The Labour MP said a special fund should not be set up to help.

    Committee chairman, Tory Neil Parish, said the government should help farmers adapt to new trading circumstances.

    Farmers have already been guaranteed subsidies at the current EU level until the 2022 election and the proposed fund would be in addition to this.

    Read the full article on the BBC Website...
  4. News
    Created by News
    Feb 17, 2018 at 6:24 PM
    And so, the NFU is upon us, and our chosen delegates will have to select a new President. And according to all the pundits, it’s gonna be that blonde maid Minette.
    This matter doesn’t altogether please me.

    I am a member, although I play no part in local or national NFU doings or politics*, so it’s hardly surprising that I know just about nothing the actual workings of the AGM. I’m not in the least whingy about this. It’s my choice not to be much involved, which is fine.

    *I am quite often used by regional staff, on matters where they feel my input might be of use, and lend a hand wherever I can. And by writing for them, I suppose I’m giving my tacit support. They are, by a country mile, our most efficient lobby group. I know from personal experience that the NFU does far more for all of us than is generally recognised.

    And so…. I don’t know who is representing me at the AGM, to vote for office bearers on my behalf. Obviously, I might very well know the individuals personally, but I don’t know who is doing the voting.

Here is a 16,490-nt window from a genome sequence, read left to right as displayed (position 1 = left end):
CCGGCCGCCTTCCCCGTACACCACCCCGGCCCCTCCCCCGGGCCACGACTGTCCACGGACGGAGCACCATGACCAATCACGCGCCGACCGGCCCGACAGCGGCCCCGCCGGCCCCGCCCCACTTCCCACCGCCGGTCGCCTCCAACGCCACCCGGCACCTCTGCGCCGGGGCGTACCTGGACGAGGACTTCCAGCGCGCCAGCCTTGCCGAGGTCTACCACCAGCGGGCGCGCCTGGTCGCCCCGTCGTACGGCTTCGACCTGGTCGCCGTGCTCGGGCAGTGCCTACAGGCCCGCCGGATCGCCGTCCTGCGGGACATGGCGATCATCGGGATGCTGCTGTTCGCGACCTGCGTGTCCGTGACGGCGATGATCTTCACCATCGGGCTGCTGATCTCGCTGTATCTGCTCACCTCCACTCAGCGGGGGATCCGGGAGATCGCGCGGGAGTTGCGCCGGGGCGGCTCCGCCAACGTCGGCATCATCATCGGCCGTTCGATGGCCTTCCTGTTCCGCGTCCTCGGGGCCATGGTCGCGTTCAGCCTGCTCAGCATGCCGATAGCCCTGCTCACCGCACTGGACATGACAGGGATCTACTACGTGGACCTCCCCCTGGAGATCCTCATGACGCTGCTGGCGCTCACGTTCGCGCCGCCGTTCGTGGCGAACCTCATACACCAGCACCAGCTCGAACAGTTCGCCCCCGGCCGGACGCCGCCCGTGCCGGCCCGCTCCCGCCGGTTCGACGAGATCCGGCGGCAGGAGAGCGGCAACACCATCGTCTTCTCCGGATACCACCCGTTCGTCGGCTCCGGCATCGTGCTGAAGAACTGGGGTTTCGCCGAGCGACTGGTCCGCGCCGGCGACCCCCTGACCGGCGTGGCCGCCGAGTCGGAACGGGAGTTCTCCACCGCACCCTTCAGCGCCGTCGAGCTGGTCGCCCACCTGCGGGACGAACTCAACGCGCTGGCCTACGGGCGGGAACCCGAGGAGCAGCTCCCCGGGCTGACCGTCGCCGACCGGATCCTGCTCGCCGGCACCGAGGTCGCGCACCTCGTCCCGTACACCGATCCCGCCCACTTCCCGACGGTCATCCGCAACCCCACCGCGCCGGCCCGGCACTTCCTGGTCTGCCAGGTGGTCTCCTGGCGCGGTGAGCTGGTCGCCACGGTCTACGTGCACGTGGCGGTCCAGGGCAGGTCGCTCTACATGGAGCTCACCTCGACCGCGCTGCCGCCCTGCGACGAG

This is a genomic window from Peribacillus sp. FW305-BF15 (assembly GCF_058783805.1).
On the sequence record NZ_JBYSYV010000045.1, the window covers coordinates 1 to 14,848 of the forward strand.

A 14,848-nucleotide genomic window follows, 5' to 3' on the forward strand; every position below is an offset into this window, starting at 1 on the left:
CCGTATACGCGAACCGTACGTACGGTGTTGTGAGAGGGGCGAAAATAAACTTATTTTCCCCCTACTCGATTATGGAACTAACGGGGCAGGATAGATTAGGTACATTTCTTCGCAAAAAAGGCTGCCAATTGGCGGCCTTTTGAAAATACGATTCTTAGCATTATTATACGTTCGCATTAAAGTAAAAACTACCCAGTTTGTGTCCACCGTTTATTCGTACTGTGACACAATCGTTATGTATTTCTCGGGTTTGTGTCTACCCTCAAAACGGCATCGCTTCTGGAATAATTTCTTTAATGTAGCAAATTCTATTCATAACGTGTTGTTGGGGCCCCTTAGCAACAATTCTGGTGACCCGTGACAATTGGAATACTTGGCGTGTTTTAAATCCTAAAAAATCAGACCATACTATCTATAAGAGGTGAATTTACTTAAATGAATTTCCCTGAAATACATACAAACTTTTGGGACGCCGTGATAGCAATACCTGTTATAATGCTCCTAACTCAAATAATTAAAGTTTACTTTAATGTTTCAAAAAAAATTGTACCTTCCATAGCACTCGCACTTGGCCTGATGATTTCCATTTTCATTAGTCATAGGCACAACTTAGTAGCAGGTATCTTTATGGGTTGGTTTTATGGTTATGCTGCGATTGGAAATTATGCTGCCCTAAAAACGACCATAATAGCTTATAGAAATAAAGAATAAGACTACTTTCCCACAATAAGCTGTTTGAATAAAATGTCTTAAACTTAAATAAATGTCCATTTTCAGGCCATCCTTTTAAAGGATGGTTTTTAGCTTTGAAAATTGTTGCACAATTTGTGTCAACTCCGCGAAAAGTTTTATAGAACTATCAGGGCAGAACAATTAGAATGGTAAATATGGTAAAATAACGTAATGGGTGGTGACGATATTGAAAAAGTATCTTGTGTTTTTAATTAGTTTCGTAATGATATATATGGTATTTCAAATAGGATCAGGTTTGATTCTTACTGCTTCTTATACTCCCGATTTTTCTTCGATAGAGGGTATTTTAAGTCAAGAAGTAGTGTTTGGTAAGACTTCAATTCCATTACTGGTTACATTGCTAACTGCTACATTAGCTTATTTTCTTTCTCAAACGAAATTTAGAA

In case any of them are reading…here’s my take on it.

    For the first time in a while, a candidate has presented himself who has already caught my ear on numerous occasions. Guy Smith is, and clearly has been, a practical farmer to his boot straps. Through his exposure in both the conventional media, and lately the techno social meja –such as this very forum, he is well known to many farmers, and not a few outside farming. I note he was the other farmer...
  5. News
    Created by News
    Feb 17, 2018 at 1:09 PM
  6. News
    Created by News
    Feb 17, 2018 at 11:16 AM

    A FARM charity is looking for farms willing to host occasional school visits.

    FACE (Farming and Countryside Education) is a charity that exists to educate young people about food, farming and the countryside.

    David Etheridge, FACE North East Education Coordinator, said: “A visit to a working farm can and should form part of every child’s education.

    “A farm visit will support curriculum learning, but also help children and young people become better connected to the issues that shape our region and our world.”